My daily routine

Ever since I began working independently from home in early 2019, I’ve found it very helpful to have a routine to guide me. When my days don’t go well, it’s often because something derailed me in the morning, and I never really got back on track. This has been my morning routine since mid-2019:

  • Pre-desk
    • Wake (around 6:30)
    • Body-weight exercises
    • Shower
    • Walk, train, and feed my dog
    • Meditate
    • Make small coffee (10g / 150mL)
  • First morning block (~7:30 – 10)
    • Start a Daily working log, write for a minute or so about how I’m feeling and my intentions for the day
    • Do My morning writing practice, usually until around 10:00
      • I alternate between 35 minute periods of focused unitasking and 5 minute breaks, during which I walk around the house and pick up, do mise en place for dinner, etc.
    • Make small coffee (10g / 150 mL)

I don’t let myself use the internet before this point in my day. It scatters my attention, but more importantly, I find that filling my head with others’ voices exacerbates It’s hard to hear yourself think.

On weekends, I usually stop adhering to routine at this point. On weekdays, my activities are less consistent from here, but the time structure is regular:

  • Second morning working block (~10 – noon)
    • I eat lunch at my desk around 11:30. It’s usually Quiche.
  • Mid-day break: dog park or long walk with Shabu (~noon – 1)
  • Third working block (~1 – 4)
    • This is often my very execution-oriented working block. I find that my creative focus is sharper in the morning, and in the afternoon I mostly want to knock out tasks.
  • Late afternoon:
    • Around 4:00, I’ll meet up with collaborators or do administrative work. I’m usually pretty fried at this point.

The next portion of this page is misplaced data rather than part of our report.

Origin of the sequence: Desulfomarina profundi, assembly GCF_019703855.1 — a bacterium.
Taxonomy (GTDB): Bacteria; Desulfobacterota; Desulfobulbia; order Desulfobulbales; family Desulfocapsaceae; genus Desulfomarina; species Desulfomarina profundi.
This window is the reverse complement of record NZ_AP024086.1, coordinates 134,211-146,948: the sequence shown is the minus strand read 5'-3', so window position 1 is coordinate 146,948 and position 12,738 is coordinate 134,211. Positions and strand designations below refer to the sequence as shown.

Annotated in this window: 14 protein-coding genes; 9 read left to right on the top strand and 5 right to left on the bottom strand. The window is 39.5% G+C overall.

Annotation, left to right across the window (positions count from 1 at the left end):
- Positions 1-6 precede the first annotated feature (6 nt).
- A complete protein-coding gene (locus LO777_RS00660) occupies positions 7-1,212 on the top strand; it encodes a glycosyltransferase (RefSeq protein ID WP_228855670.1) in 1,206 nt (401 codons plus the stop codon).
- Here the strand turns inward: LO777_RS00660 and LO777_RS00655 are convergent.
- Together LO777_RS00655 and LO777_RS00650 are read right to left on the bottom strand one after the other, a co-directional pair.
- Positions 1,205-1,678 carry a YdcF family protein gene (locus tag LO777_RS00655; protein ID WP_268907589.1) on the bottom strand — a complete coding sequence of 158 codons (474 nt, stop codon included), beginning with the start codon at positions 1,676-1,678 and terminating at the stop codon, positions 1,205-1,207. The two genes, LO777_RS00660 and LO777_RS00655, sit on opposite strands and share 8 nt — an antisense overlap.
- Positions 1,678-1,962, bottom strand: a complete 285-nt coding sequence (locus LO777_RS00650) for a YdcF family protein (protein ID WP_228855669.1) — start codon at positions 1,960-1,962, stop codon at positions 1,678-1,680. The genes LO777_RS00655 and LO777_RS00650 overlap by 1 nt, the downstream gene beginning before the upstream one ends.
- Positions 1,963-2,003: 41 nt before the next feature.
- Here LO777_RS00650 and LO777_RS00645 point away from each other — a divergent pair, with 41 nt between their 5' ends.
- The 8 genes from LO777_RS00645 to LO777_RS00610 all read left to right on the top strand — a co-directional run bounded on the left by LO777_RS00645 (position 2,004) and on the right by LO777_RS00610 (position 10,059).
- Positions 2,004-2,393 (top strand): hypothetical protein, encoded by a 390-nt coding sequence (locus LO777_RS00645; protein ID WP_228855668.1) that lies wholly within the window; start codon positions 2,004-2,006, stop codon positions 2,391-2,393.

• If I have meetings, they usually start at 5:00, and they’re usually walking meetings. I very rarely take meetings before 4:00.
  • Evening:
    • I cook dinner every weeknight around 6.
      • I try to have friends over for dinner at least one night a week.
    • After that, it’s usually reading, piano practice, and time with Sara until bedtime at 10.

My morning writing practice

After the pre-desk elements of My daily routine, I begin my first serious creative work of the day: at least two hours writing and revising Evergreen notes. This is typically the most challenging work I do all day, so I like to do it when I have the most clarity and focus. It’s not for “note-taking” in a traditional sense—writing down other people’s ideas, or recording things that happened—it’s for developing ideas. (i.e. Most people use notes as a bucket for storage or scratch thoughts vs. Evergreen note-writing helps insight accumulate)

I usually begin by opening my writing inbox (A writing inbox for transient and incomplete notes) and flipping through those prompts and incomplete notes. If any strike me, I’ll draft Evergreen notes about them. This may happen over multiple days: I may flesh out a note considerably, then run out of steam and leave it in my inbox to finish another day.

If my inbox is relatively low, I’ll get out my memo pad (Pocket memo pad to capture into writing inbox while out) and fill my inbox with those notes. I don’t force it: if none of the prompts seem interesting, I’ll archive the ones which seem most boring and move on.

After working through my writing inbox, I’ll focus my attention on my primary creative projects and ask myself prompts like:

  • what are the most important unknowns for this project?
  • what new ideas am I excited about?
  • what are the most interesting things I know about this project?

For these prompts, I’ll use my Daily working log as a scratch space, splatting a dozen or so one-liners into a haphazard bulleted list. After emptying my head, I’ll write about any that seem interesting. Usually that leads to rabbit holes which consume the rest of the session. I’ll add promising stragglers to my writing inbox for future days.

If those prompts don’t feel fruitful, I’ll use the time to Write about what you read to internalize texts deeply. I’ve usually got a backlog of books and articles I’ve read but for which I haven’t yet written Evergreen notes. If the prompts don’t feel fruitful for several days in a row, that’s a sign that I need to shake things up: my inputs aren’t high-variance enough, or I’m not giving myself the right kind of creative space, or I may need to re-evaluate my projects. My writing inbox should always feel like a cornucopia.

I take 5-minute breaks to get up and move around every 35 minutes, but even with those breaks, I usually can’t continue this practice much longer than two hours. Sometimes I can do another session later in the day.